Thomas J. Story
Getting to the wine road
From San Jose on U.S. 101 south, it’s about a 65-mile drive. In Salinas, take State 68 west to River Rd. INFO riverroadwinetrail.com
Why go in fall: In under-the-radar vineyards tucked against the mountains south of Salinas, the harvest is on.
What’s growing: Long dubbed the “salad bowl of the country”—80 percent of U.S.-grown lettuce comes from here—the Salinas Valley is now also turning out phenomenal wine.
Your route: River Road, aka the Wine Trail. Follow it to the 20 or so wineries (most of them in the Santa Lucia Highlands appellation).
Think it’s too hot for wine? Actually, at 1:30 every summer afternoon (winegrowers set their watches by it), the wind whips down from Monterey Bay, chilling the Chardonnay and Pinot Noir grapes to perfect temps.
Take it with you: Pick up organic broccoli and heirloom tomatoes at the Farm.
Trivia: All the farmhands pictured on the giant cutouts dotting the valley actually worked here at some point.
What the...?!: Lions and lynxes roam at Vision Quest Ranch (tour $10; 800/228-7382). If you stay in one of the cabins, an elephant will—no kidding—bring you breakfast.
Lunch with a (wow!) view: Pick up Cuban pork sandwiches from Portobello’s ($; 1366 S. Main St., Salinas; 831/753-0797) and head to Hahn Estates (37700 Foothill Rd., Soledad; 831/678-4555). Claim one of the picnic tables under the wizened oaks perched over the harvest scene and pop a bottle of aromatic, red-berried Hahn 2007 “SLH” Estate Pinot Noir.
Visit the harvest close up: Get behind the scenes with Ag Venture Tours and see how many crops you can spot (we counted 23 in under two hours). Check out the efficient teams sabering, bagging, and boxing iceberg in the field; learn how few hours elapse between soil and Safeway for strawberries (yep, strawberries in September here); and vow to keep your day job when you find out that a single baby lettuce “mower” costs $400,000. From $60.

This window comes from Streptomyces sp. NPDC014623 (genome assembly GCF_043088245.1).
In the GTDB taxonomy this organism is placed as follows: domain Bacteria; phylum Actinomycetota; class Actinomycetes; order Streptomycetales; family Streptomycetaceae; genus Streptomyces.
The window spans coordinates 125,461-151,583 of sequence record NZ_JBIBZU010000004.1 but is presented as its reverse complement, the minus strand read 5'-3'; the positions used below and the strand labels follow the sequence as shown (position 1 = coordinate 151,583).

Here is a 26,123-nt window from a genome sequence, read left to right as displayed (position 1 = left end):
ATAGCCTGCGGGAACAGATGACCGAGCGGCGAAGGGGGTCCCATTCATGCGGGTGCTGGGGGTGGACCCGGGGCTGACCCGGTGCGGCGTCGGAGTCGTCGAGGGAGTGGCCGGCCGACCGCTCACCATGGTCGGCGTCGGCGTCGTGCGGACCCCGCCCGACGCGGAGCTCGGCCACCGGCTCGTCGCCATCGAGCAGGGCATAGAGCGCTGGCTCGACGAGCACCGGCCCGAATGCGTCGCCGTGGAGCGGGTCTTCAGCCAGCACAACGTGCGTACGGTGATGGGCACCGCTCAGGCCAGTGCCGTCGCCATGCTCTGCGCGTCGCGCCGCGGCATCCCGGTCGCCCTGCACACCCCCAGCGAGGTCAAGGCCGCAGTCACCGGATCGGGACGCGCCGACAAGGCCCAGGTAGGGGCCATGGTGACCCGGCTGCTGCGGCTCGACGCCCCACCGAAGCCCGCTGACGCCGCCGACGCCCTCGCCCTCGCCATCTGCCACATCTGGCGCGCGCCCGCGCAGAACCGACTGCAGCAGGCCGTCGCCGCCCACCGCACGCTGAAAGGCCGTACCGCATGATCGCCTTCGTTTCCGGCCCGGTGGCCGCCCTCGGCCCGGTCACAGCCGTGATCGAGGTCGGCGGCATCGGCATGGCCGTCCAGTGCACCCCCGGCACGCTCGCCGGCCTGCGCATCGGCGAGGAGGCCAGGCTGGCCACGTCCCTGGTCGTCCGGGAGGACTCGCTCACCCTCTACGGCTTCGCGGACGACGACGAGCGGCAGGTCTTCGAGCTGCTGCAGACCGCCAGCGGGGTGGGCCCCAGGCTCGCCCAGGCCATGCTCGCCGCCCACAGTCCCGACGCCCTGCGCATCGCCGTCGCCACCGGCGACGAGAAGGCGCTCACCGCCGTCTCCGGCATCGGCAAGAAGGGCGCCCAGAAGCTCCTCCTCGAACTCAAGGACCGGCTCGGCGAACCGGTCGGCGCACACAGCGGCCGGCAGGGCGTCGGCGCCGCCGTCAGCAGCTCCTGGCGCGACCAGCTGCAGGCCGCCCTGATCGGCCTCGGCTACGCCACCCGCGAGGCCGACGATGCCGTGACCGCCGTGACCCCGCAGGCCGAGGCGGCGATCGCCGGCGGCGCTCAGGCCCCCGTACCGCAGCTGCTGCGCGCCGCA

Taste the wine: To sample the best of the Santa Lucia Highlands, stop at Marilyn Remark for Rhône-like Syrah, Grenache, and Viognier; Pessagno for full-throttle Pinot and Chard; and Paraiso for great-value Pinot and Riesling. Wineries here aren’t big on food, with one major exception: Wrath serves finely tuned pairings like homemade potato gnocchi, braised fennel, and porcini cream with its “Clone 115/667” Pinot Noir. Enjoy in the sleek tasting room, on the deck with a view, by the pond … just about anywhere you want. Get a map at any area winery or at riverroadwinetrail.com
Make it a weekend: Give in to some coddling at the Chateau Coralini Retreat & Spa, the impressively restored Victorian “Versailles” of an early valley bigwig. Don’t miss a peek at the wine cellar. From $250, including breakfast; 831/455-2100.
Where to eat on Monterey's wine trail
- For a quick bite: Those in the know head straight to the back of Pacheco Carniceria y Taqueria market for carne asada tacos or the legendary burrito. $; 615 Front St., Soledad; 831/678-0914.
- To feel like an insider: Right on the wine road, Element Tasting Bar & Bistro sees more than a few wine pros, tasting from one another’s bottles and raving about the prime rib. $$; 275 River Rd., Salinas; 831/998-7045.
- For Mexican family cooking: At La Fuente, no space on the walls is left unfilled with tchotchkes. Order shrimp—diabla if you dare, rancheros if you want to live to taste another glass of wine. $$; 101 Oak St., Soledad; 831/678-3130.